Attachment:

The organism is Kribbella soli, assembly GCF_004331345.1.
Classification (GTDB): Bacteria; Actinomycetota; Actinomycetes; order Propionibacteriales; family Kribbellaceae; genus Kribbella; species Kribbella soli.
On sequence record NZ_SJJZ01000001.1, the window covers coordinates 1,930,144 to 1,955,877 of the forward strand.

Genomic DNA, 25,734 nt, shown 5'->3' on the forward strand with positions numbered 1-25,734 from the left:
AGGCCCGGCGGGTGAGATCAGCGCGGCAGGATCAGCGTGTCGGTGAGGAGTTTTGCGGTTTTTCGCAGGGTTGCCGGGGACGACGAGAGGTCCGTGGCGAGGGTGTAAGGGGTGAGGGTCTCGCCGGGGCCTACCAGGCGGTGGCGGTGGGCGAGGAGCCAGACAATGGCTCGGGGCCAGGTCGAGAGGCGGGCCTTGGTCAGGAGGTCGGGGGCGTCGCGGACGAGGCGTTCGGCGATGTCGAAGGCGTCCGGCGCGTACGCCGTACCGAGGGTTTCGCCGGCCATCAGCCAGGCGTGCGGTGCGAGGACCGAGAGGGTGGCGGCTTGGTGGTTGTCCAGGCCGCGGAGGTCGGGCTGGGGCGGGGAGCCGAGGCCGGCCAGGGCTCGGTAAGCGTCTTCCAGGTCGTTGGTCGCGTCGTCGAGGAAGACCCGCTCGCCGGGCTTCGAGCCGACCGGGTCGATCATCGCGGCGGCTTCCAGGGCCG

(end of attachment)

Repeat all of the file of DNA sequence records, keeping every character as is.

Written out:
The organism is Kribbella soli, assembly GCF_004331345.1.
Classification (GTDB): Bacteria; Actinomycetota; Actinomycetes; order Propionibacteriales; family Kribbellaceae; genus Kribbella; species Kribbella soli.
On sequence record NZ_SJJZ01000001.1, the window covers coordinates 1,930,144 to 1,955,877 of the forward strand.

Genomic DNA, 25,734 nt, shown 5'->3' on the forward strand with positions numbered 1-25,734 from the left:
AGGCCCGGCGGGTGAGATCAGCGCGGCAGGATCAGCGTGTCGGTGAGGAGTTTTGCGGTTTTTCGCAGGGTTGCCGGGGACGACGAGAGGTCCGTGGCGAGGGTGTAAGGGGTGAGGGTCTCGCCGGGGCCTACCAGGCGGTGGCGGTGGGCGAGGAGCCAGACAATGGCTCGGGGCCAGGTCGAGAGGCGGGCCTTGGTCAGGAGGTCGGGGGCGTCGCGGACGAGGCGTTCGGCGATGTCGAAGGCGTCCGGCGCGTACGCCGTACCGAGGGTTTCGCCGGCCATCAGCCAGGCGTGCGGTGCGAGGACCGAGAGGGTGGCGGCTTGGTGGTTGTCCAGGCCGCGGAGGTCGGGCTGGGGCGGGGAGCCGAGGCCGGCCAGGGCTCGGTAAGCGTCTTCCAGGTCGTTGGTCGCGTCGTCGAGGAAGACCCGCTCGCCGGGCTTCGAGCCGACCGGGTCGATCATCGCGGCGGCTTCCAGGGCCG